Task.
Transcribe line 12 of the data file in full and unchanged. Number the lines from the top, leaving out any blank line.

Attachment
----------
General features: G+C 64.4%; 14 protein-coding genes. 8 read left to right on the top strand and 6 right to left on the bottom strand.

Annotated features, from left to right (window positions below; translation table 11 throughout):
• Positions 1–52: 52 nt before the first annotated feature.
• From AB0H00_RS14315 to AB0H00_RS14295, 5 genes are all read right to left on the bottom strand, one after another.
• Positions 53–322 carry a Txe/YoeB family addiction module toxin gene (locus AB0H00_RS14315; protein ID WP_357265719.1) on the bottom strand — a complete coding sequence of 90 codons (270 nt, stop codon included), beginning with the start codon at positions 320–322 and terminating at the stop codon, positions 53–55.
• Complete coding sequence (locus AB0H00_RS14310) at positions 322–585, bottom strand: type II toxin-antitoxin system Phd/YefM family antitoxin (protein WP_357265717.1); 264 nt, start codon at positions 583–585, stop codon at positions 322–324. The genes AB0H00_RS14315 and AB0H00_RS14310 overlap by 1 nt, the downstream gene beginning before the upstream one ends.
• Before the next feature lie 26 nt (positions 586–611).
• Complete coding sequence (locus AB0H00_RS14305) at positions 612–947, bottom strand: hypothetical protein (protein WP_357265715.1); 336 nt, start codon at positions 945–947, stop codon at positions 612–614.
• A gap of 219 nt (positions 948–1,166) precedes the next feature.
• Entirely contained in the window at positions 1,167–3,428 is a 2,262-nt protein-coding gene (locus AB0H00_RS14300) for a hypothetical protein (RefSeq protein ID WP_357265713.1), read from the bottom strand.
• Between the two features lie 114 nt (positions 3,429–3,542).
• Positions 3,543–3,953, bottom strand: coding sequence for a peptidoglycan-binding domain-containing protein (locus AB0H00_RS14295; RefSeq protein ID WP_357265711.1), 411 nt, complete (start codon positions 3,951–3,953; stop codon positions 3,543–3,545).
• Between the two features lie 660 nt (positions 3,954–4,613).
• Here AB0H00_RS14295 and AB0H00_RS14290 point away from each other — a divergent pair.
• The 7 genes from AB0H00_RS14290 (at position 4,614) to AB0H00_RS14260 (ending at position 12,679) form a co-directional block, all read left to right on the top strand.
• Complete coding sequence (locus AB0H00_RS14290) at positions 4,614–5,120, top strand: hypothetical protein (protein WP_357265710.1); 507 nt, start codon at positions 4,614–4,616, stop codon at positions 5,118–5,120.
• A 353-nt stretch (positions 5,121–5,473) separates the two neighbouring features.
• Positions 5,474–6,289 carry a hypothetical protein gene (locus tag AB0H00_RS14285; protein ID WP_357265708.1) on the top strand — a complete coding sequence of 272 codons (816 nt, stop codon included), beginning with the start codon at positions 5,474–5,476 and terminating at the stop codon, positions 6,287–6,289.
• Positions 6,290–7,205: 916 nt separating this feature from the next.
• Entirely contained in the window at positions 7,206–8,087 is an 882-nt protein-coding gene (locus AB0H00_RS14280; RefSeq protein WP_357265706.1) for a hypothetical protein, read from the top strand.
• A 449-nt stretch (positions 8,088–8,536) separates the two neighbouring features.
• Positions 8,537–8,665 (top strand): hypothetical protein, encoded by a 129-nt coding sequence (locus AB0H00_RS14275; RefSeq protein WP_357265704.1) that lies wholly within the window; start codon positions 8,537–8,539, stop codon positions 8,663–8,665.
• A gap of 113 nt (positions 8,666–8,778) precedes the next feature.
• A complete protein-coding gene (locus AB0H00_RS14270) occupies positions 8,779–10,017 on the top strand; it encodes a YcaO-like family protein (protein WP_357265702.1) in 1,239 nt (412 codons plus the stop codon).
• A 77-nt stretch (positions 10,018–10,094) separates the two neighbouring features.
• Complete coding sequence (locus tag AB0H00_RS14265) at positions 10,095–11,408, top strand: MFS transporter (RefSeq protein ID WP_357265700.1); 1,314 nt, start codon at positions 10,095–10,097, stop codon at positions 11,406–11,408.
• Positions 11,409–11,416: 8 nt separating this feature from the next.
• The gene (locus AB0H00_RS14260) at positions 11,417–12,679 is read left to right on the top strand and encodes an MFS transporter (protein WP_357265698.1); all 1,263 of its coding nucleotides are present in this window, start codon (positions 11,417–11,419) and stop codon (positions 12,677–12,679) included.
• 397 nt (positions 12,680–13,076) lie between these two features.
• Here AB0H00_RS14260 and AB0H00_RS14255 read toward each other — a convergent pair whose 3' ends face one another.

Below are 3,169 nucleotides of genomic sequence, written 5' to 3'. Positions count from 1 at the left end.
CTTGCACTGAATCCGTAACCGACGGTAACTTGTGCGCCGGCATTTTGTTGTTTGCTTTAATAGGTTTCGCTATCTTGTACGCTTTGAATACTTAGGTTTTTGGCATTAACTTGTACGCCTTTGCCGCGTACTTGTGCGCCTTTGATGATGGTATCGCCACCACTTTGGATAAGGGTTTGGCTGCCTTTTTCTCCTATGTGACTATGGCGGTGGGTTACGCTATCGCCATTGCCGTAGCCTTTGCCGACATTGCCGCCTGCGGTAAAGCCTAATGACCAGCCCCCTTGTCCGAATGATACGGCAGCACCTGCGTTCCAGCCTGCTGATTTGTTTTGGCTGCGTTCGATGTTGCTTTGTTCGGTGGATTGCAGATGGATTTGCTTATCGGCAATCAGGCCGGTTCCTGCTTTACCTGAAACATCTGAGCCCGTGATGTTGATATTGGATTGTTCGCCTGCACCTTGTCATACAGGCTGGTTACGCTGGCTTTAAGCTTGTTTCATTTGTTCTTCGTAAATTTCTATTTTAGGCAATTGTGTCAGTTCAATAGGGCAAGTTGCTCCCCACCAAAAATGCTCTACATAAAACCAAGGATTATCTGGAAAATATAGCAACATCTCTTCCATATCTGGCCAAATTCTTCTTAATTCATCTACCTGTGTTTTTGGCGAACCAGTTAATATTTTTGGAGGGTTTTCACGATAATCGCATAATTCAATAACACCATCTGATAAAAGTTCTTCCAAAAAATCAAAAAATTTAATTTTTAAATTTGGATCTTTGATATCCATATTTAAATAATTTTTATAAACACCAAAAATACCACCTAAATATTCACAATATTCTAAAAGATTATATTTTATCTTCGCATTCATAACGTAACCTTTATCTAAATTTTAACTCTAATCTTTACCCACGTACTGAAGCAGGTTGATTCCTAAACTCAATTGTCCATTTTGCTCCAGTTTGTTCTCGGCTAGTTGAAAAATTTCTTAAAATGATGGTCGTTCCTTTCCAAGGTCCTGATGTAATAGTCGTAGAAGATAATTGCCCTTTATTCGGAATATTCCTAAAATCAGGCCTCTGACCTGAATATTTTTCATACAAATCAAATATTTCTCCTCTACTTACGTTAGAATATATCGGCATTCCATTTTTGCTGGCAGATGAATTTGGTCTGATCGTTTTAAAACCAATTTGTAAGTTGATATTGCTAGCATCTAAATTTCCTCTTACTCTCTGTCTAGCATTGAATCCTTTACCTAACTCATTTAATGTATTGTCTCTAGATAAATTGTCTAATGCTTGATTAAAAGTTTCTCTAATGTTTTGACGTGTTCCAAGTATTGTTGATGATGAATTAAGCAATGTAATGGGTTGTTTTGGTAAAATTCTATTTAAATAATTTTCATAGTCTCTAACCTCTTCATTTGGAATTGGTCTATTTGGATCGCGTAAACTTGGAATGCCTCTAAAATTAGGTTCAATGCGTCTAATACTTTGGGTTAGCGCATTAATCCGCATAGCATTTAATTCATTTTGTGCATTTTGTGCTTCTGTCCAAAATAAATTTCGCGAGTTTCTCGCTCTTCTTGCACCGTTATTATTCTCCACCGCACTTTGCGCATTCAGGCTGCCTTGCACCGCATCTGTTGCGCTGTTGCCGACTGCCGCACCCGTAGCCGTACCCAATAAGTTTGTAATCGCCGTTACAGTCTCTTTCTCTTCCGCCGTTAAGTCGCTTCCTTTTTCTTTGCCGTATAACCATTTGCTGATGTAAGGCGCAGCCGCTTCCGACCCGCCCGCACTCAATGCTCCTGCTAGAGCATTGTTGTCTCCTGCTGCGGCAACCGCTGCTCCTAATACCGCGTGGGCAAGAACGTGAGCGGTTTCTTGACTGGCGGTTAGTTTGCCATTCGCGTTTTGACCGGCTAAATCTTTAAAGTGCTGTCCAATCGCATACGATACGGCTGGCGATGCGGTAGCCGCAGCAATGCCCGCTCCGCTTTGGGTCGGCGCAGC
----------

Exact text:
• Positions 3,543–3,953, bottom strand: coding sequence for a peptidoglycan-binding domain-containing protein (locus AB0H00_RS14295; RefSeq protein ID WP_357265711.1), 411 nt, complete (start codon positions 3,951–3,953; stop codon positions 3,543–3,545).